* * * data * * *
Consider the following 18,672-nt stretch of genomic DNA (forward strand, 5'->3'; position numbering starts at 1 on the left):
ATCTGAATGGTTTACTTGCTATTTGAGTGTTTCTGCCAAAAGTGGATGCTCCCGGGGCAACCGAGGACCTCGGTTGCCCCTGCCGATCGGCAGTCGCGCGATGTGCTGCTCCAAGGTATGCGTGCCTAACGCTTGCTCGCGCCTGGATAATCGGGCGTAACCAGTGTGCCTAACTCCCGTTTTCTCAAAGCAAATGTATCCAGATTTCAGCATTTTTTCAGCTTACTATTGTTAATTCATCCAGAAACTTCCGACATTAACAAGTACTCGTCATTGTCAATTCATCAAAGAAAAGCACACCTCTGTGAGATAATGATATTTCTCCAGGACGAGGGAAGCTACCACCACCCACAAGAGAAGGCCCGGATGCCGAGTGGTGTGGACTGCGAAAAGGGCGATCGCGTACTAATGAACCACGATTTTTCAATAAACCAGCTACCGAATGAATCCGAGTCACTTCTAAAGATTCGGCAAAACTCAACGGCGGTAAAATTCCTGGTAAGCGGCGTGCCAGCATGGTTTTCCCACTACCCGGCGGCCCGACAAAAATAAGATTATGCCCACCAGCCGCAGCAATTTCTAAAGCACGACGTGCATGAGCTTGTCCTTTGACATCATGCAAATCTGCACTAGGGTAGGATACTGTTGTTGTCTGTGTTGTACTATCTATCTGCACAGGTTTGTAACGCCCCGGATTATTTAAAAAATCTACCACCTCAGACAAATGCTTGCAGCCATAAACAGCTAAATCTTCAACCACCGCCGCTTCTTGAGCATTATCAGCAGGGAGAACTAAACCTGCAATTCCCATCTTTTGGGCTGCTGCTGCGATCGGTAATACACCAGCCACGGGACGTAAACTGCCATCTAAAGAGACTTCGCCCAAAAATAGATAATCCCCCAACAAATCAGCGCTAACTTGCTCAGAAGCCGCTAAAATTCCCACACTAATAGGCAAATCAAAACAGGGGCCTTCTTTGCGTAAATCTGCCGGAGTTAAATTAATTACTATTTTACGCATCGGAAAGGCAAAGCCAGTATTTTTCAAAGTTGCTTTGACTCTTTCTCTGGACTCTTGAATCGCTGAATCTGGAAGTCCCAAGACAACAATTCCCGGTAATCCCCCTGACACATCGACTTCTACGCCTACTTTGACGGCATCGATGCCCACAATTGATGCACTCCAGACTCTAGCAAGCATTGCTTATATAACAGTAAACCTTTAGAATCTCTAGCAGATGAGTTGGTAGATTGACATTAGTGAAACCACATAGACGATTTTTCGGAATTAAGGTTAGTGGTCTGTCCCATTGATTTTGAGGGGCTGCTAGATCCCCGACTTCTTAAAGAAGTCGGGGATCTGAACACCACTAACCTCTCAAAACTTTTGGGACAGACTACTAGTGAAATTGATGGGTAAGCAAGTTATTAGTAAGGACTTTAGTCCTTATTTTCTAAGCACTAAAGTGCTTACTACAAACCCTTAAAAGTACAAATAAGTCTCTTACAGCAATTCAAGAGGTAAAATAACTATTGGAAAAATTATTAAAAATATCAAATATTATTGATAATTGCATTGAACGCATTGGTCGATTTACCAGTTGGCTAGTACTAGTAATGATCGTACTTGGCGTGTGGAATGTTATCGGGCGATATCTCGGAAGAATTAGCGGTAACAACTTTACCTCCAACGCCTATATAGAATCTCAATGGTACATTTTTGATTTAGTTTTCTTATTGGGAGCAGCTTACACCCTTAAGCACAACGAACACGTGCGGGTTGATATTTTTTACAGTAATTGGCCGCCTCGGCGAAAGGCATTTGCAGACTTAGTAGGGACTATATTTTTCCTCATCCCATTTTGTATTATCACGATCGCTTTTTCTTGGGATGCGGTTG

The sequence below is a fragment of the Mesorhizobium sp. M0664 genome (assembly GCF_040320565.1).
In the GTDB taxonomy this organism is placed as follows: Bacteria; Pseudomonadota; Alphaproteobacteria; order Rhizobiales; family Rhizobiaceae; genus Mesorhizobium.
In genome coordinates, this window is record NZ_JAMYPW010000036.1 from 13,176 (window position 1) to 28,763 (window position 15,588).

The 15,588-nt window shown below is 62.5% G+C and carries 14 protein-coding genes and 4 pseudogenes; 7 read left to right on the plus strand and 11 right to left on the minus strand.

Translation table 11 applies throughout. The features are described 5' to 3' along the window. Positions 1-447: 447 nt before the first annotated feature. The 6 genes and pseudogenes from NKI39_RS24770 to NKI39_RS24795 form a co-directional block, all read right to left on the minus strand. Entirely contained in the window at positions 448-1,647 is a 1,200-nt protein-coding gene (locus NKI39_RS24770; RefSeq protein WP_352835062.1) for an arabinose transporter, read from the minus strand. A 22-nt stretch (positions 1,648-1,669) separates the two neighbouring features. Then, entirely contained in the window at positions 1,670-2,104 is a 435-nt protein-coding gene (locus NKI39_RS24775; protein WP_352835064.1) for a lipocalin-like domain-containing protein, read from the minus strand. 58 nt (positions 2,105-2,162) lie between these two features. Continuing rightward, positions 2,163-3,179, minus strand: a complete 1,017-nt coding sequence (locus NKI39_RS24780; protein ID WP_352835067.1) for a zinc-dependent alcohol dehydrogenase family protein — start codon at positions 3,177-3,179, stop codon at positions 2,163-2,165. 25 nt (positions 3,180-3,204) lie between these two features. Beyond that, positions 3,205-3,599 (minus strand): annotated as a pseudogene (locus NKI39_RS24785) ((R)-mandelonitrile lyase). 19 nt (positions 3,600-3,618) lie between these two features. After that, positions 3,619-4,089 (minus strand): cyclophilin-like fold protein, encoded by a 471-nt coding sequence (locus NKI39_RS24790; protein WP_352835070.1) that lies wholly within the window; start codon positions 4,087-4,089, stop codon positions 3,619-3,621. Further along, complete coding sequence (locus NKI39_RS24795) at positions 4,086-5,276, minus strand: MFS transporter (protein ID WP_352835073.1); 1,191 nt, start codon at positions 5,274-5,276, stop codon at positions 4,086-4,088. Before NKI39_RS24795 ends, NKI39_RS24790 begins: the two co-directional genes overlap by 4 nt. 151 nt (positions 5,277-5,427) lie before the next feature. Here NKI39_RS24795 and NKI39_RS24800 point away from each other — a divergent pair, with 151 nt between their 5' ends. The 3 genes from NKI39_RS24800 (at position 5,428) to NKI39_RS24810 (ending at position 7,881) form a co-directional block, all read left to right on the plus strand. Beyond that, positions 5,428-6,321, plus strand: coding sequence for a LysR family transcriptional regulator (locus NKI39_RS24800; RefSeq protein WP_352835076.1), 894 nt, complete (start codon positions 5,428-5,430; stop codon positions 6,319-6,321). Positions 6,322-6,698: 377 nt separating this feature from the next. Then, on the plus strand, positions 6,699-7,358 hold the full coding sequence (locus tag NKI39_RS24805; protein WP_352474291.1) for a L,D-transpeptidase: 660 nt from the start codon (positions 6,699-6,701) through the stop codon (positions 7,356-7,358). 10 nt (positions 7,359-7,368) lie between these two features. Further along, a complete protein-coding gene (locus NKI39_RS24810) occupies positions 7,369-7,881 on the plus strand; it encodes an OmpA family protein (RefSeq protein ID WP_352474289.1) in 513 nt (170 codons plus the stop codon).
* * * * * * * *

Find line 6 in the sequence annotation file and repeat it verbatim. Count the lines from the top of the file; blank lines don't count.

The 15,588-nt window shown below is 62.5% G+C and carries 14 protein-coding genes and 4 pseudogenes; 7 read left to right on the plus strand and 11 right to left on the minus strand.